Author Christina Stead was born in Rockdale, New South Wales, Australia on July 17, 1902. She left Australia in 1928 and spent time in Europe, England, and the United States before permanently returning in 1974. She wrote fifteen novels and numerous volumes of short stories. She is best known for her novel, The Man Who Loved Children, which was based on her childhood. Her novels were unpublished in Australia until 1965 and she was denied the Britannica-Australia award in 1967 on the grounds that she was no longer considered an Australian. In 1974, she won the Patrick White award. While living in the United States during the 1940s, she worked as a Hollywood scriptwriter and contributed to Madame Curie and They Were Expendable. She died on March 31, 1983.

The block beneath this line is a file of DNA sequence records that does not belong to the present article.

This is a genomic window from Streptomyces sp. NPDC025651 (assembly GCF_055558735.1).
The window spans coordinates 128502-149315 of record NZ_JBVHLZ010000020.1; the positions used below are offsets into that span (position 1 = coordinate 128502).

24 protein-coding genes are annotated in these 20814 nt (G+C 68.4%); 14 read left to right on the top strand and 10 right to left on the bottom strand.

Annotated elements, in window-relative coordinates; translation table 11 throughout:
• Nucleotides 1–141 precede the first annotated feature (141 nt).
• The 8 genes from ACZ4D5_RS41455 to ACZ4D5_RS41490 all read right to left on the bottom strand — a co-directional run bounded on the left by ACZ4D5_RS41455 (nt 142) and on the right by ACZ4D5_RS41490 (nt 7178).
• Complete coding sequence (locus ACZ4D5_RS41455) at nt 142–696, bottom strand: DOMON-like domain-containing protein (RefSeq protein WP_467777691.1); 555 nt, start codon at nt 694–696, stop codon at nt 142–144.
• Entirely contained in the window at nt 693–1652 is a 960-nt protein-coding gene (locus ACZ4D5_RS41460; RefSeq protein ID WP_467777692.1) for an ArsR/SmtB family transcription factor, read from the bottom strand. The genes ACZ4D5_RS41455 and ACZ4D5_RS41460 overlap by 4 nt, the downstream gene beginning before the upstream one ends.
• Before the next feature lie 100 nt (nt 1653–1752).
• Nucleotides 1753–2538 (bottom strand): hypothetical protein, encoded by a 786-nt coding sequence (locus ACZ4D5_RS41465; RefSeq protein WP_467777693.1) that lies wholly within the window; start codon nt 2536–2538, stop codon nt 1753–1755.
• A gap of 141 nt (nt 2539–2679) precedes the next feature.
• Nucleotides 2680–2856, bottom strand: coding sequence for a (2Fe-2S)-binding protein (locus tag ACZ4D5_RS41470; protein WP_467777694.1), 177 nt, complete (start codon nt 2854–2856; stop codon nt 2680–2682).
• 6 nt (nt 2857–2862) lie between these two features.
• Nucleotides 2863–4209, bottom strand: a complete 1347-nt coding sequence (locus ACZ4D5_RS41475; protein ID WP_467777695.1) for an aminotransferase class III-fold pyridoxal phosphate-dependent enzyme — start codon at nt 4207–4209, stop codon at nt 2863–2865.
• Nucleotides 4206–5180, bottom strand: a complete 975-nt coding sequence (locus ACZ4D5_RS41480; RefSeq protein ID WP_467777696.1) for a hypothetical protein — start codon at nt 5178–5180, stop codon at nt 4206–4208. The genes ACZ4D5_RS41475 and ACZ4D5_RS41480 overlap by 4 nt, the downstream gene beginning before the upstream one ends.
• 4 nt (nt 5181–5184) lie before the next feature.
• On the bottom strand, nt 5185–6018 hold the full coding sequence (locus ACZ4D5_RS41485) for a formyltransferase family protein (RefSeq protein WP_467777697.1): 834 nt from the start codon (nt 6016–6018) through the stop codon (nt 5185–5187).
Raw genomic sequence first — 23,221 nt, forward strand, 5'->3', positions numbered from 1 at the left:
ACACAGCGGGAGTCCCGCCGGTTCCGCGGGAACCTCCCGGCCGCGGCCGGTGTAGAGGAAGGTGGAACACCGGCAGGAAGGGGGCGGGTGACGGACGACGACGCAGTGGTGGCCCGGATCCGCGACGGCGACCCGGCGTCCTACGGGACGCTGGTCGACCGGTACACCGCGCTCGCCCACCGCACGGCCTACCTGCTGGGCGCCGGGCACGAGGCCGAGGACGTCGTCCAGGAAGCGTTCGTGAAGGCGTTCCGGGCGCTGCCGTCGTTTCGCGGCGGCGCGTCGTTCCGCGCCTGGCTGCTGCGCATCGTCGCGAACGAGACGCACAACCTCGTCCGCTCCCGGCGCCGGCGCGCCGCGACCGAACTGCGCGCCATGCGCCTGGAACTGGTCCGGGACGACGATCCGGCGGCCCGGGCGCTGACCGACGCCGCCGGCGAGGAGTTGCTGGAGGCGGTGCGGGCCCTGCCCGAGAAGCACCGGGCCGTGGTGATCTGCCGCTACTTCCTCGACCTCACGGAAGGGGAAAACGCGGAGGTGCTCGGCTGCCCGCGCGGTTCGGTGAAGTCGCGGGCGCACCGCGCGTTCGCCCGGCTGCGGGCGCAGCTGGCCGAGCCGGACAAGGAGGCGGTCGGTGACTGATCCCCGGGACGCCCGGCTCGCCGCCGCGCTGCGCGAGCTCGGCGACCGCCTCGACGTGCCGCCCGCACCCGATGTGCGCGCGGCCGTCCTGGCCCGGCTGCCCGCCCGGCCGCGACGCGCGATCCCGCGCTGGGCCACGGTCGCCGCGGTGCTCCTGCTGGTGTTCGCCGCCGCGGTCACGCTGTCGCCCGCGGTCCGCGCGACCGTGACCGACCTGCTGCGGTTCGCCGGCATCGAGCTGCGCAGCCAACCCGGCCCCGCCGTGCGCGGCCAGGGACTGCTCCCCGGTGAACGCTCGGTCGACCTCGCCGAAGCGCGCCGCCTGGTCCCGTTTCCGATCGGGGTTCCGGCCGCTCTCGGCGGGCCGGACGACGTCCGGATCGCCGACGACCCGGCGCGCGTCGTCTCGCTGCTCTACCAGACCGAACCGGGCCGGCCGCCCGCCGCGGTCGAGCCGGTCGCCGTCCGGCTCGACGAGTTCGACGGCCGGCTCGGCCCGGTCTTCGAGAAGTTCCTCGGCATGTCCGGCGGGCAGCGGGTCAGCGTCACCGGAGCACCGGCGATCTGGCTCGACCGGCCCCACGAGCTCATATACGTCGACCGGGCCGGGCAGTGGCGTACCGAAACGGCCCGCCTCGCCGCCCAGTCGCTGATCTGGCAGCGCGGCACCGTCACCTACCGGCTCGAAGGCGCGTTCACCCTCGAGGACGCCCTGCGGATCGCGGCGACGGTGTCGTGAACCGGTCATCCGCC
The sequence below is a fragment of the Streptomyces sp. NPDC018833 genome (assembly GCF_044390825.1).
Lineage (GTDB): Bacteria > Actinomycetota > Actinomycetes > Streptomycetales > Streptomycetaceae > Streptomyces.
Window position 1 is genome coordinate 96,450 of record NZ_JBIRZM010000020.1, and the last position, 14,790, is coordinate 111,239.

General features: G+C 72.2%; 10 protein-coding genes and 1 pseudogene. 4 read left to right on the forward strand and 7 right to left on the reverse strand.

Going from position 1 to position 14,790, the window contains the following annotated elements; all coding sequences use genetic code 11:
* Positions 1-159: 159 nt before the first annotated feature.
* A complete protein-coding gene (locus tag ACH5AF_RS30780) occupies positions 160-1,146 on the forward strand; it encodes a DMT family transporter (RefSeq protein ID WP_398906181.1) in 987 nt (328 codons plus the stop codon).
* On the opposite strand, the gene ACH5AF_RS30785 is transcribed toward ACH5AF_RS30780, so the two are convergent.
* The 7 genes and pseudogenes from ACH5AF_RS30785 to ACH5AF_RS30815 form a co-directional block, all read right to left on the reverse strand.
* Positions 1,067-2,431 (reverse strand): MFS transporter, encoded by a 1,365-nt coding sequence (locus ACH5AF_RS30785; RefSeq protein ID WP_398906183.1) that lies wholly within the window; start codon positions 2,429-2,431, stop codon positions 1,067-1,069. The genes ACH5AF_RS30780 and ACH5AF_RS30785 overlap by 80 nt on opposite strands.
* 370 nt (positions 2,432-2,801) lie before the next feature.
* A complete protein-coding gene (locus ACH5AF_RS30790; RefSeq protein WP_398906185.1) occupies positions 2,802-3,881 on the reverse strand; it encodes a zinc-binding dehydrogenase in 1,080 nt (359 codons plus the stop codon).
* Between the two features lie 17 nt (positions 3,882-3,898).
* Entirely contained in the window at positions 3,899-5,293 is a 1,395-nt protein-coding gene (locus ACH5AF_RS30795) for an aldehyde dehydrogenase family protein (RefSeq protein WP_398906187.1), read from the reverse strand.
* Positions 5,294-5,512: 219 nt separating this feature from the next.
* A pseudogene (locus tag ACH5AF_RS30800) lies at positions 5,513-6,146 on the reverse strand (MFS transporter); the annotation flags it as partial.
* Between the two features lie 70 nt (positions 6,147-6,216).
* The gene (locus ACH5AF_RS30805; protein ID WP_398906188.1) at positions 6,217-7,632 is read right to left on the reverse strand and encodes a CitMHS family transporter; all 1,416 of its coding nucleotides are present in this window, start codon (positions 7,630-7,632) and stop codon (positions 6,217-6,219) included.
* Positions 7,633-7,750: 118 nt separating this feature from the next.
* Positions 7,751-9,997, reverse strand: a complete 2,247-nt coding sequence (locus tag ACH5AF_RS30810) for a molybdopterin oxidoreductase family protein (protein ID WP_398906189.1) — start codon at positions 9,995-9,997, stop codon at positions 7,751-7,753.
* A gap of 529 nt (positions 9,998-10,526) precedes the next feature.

Randall Jarrell was born in Nashville, Tennessee on May 6, 1914. He earned a bachelor's and master's degrees from Vanderbilt University. His first book of poetry, Blood from a Stranger, was published in 1942. During World War II, he served with the Army Air Force as a control tower operator. His other books of poetry include Little Friend, Little Friend; Losses; and The Lost World. He won the National Book Award in 1961 for The Woman at the Washington Zoo. In addition to writing poetry, he reviewed it during a brief period spent as poetry editor for The Nation. Poetry and the Age and A Sad Heart at the Supermarket are collections of his essays as a poetry critic. His teaching career included stints at Kenyon College, the University of Texas, Sarah Lawrence College, the University of Illinois, and the University of North Carolina/Greensboro. He also was the 11th Consultant in Poetry to the Library of Congress, a position that now bears the title Poet Laureate. He was hit by a car in Chapel Hill, North Carolina and died in October 14, 1965 at the age of 51.